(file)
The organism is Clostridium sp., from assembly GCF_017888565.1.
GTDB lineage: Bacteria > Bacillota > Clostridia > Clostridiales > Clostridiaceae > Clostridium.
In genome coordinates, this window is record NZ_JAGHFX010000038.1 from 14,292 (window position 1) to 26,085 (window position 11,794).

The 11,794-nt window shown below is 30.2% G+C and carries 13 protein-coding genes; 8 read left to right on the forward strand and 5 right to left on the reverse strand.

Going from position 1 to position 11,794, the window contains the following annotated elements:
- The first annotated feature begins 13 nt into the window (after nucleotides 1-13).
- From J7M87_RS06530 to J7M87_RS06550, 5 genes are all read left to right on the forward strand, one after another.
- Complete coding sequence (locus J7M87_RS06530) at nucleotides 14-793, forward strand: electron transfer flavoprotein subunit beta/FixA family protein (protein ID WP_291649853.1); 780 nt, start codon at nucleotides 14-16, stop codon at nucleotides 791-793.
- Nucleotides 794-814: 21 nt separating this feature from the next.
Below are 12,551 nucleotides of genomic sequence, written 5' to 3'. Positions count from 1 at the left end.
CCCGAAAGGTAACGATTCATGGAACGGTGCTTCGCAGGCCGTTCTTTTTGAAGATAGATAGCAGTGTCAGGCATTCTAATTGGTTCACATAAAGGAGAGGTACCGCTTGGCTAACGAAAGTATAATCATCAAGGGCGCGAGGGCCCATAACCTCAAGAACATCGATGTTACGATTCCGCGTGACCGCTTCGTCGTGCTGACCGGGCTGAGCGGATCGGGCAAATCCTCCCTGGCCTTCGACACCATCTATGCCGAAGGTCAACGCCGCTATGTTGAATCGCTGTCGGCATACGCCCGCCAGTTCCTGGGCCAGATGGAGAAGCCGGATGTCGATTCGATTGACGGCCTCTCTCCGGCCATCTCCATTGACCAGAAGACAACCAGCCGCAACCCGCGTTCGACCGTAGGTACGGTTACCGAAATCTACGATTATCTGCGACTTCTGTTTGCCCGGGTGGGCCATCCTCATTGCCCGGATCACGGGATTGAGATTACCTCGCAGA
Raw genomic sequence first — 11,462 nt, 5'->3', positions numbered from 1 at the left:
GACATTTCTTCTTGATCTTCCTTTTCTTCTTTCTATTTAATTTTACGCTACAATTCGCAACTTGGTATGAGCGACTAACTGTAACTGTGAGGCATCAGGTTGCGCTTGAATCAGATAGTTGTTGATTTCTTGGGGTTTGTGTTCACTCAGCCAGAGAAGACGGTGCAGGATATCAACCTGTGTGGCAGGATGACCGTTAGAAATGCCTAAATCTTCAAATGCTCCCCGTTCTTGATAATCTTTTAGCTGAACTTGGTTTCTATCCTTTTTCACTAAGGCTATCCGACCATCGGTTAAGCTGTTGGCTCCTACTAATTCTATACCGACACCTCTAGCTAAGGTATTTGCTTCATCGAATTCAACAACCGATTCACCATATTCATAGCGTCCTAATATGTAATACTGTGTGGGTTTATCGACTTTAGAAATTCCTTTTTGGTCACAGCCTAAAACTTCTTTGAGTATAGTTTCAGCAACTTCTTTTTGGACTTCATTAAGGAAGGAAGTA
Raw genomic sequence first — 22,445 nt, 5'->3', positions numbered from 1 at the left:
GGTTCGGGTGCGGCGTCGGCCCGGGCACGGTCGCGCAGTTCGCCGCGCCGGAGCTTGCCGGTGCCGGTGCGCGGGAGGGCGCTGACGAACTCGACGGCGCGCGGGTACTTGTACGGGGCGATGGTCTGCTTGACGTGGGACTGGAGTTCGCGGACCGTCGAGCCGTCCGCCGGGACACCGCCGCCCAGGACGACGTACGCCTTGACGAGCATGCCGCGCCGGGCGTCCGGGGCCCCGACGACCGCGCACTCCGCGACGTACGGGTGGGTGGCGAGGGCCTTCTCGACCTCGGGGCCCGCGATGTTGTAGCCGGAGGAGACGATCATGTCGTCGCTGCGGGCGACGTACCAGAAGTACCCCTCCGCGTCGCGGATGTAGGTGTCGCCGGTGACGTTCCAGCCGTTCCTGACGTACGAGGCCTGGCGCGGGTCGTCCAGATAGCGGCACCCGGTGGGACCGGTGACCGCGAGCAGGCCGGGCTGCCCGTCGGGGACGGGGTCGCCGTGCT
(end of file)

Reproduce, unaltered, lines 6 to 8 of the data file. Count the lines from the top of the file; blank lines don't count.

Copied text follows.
- The first annotated feature begins 13 nt into the window (after nucleotides 1-13).
- From J7M87_RS06530 to J7M87_RS06550, 5 genes are all read left to right on the forward strand, one after another.
- Complete coding sequence (locus J7M87_RS06530) at nucleotides 14-793, forward strand: electron transfer flavoprotein subunit beta/FixA family protein (protein ID WP_291649853.1); 780 nt, start codon at nucleotides 14-16, stop codon at nucleotides 791-793.